Lim confesses that he is full of anxieties. Quarter life existential crisis, as he puts it. Anxieties that stem from an innate demand to live up to his fullest potential. As much as it is a First World problem, the burdens it imposes are very real. Throw in his inherent disposition into the mix—poor prioritisation skills that equate to the propensity of getting overwhelmed at the little details—and you can see why it does his head in.
“It’s like having perfect pitch. I haven’t met someone who has perfect pitch and is not miserable. A couple of guys in my band have perfect pitch and they’re just constantly in agony because things are not in tune,” he says, chuckling at the flashback. “We laugh about it, but I guess I’m like that with other things as well.”
He further elaborates on his point with ikigai, a Japanese concept that roughly translates to ‘reason for being’. Ikigai is typified in a Venn diagram of four aspects: What you love, What the world needs, What you can get paid for and What you’re good at. Within the overlaps, you get the quadrants Mission, Vocation, Profession and Passion. In short—a visual depiction of the value of life. Lim endorses its inspirational purpose, especially for dispirited workers, but to artists, musicians and creators in general, ikigai presents itself as yet another stress factor. It is easy to be unhappy with the things you are producing and simultaneously difficult to answer to how it contributes to society. You’re not exactly saving lives.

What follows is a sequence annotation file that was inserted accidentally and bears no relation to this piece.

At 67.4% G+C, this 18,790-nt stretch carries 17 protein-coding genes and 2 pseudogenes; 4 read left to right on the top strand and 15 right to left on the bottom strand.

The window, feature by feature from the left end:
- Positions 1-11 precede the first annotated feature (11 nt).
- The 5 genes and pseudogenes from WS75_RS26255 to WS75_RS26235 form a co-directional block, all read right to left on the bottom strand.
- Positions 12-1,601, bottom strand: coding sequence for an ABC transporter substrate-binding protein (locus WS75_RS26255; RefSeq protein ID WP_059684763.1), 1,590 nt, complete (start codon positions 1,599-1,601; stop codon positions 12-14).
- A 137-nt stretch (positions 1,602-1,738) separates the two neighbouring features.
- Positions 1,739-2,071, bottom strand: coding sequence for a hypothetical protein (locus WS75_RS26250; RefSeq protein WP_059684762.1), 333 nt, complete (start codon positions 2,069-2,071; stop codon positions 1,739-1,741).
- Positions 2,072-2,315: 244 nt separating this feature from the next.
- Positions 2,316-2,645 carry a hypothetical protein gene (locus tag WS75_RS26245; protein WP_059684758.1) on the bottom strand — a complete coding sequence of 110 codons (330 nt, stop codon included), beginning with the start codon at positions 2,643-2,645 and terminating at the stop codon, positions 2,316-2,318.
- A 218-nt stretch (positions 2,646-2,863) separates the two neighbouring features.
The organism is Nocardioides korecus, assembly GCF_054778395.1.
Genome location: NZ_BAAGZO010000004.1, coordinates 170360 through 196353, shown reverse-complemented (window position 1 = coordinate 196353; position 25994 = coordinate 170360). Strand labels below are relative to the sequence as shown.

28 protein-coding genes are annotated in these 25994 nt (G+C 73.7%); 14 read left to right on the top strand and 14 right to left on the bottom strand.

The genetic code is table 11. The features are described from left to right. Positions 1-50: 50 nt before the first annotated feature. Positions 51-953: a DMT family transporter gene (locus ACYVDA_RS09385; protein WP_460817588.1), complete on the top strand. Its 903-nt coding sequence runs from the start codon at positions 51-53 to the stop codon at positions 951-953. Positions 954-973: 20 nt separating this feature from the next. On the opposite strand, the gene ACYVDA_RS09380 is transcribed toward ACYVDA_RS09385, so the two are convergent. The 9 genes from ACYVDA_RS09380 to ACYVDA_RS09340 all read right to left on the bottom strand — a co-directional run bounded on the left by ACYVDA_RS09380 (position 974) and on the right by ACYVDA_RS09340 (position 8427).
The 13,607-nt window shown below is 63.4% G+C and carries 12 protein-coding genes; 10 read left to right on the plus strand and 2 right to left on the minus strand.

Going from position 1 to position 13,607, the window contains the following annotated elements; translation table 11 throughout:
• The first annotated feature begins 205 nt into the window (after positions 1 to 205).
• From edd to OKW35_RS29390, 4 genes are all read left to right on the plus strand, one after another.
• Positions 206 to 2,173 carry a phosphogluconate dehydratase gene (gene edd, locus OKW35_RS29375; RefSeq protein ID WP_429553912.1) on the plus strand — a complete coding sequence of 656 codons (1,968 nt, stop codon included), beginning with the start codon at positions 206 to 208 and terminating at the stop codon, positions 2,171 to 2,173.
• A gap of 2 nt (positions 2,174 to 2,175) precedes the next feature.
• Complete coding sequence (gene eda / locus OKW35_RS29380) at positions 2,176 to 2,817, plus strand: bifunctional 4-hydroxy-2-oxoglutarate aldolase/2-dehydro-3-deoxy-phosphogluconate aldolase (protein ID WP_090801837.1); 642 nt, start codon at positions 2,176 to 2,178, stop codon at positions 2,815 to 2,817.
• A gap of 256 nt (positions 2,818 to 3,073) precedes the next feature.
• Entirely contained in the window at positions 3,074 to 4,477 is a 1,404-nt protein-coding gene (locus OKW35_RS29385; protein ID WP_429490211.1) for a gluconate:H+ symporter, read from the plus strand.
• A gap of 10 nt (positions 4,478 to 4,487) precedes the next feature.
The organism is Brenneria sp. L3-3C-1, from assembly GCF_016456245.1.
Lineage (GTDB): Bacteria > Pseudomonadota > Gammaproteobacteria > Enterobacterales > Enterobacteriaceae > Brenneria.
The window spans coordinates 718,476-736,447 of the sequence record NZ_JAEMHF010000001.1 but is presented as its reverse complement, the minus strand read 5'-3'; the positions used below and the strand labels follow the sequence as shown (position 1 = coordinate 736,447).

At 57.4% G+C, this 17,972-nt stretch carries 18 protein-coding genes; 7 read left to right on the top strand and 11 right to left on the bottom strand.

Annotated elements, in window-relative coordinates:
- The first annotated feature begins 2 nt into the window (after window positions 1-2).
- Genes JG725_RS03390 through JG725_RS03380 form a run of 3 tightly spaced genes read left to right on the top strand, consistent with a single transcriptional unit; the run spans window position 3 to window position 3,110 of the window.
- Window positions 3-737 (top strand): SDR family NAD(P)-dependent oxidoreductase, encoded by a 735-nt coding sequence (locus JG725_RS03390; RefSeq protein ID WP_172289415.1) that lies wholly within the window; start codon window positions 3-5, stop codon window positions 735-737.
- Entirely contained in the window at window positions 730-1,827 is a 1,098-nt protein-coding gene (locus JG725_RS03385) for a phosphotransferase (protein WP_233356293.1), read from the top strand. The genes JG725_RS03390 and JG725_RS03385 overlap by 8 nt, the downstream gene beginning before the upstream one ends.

“I don’t know how to not be hard on myself,” he says resignedly. “Catching yourself in the moment, learning to balance when to step in and when to let go, is one of the toughest things to do.”
To that extent, his music video in ‘ Welcome Home’ is a metaphysical study into that. You get a peek into the supposed behind-the-scenes of the music video with an exaggerated rendering of Lim’s micro-managing. It opens with a cutaway interview with the director, who is visibly traumatised